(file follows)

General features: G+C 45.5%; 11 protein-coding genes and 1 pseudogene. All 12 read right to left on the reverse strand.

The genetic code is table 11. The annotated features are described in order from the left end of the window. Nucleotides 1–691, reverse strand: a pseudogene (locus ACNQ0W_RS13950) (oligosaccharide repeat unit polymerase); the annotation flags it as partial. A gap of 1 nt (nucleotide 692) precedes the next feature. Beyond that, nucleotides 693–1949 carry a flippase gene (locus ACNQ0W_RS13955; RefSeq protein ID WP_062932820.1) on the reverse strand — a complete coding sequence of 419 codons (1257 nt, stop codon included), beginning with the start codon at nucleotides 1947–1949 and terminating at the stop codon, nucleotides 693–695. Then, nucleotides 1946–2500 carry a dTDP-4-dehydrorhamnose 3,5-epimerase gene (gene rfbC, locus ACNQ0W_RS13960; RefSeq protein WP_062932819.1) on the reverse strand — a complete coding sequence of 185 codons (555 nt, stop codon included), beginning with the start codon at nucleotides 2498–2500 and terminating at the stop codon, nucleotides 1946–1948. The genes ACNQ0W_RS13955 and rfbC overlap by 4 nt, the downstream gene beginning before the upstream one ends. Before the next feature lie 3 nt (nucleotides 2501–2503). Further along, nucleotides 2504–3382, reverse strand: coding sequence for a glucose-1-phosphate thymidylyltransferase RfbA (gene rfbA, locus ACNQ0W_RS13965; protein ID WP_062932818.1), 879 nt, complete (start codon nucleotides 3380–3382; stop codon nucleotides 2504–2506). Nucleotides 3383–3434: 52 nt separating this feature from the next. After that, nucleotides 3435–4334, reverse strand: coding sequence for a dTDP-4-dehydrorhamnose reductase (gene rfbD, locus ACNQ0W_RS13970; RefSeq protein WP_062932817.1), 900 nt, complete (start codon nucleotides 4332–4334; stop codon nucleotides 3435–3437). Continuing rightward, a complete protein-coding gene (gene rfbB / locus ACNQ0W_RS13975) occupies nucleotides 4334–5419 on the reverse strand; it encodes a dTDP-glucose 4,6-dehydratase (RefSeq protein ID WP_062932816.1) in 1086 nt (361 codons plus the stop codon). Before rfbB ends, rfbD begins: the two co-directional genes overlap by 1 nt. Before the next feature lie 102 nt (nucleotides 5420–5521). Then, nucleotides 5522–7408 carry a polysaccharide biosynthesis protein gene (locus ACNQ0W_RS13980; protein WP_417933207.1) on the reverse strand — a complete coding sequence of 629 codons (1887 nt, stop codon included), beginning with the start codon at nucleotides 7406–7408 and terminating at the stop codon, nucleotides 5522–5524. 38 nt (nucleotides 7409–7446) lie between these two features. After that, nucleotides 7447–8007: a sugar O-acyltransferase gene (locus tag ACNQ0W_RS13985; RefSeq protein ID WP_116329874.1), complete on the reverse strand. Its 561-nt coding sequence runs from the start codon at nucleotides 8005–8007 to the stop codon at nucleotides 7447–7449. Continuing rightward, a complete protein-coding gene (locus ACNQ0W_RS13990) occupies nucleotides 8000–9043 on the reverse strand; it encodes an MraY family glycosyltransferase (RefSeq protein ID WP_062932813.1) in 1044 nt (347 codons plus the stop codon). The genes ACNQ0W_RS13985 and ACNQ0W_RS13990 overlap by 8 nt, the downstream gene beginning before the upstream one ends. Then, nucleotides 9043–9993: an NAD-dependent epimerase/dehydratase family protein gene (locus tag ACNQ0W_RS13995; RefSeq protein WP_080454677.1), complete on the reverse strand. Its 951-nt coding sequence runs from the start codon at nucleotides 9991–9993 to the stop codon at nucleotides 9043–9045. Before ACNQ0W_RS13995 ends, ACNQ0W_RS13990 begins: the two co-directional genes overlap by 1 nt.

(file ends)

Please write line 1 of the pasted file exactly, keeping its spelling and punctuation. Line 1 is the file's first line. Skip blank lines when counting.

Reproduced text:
General features: G+C 45.5%; 11 protein-coding genes and 1 pseudogene. All 12 read right to left on the reverse strand.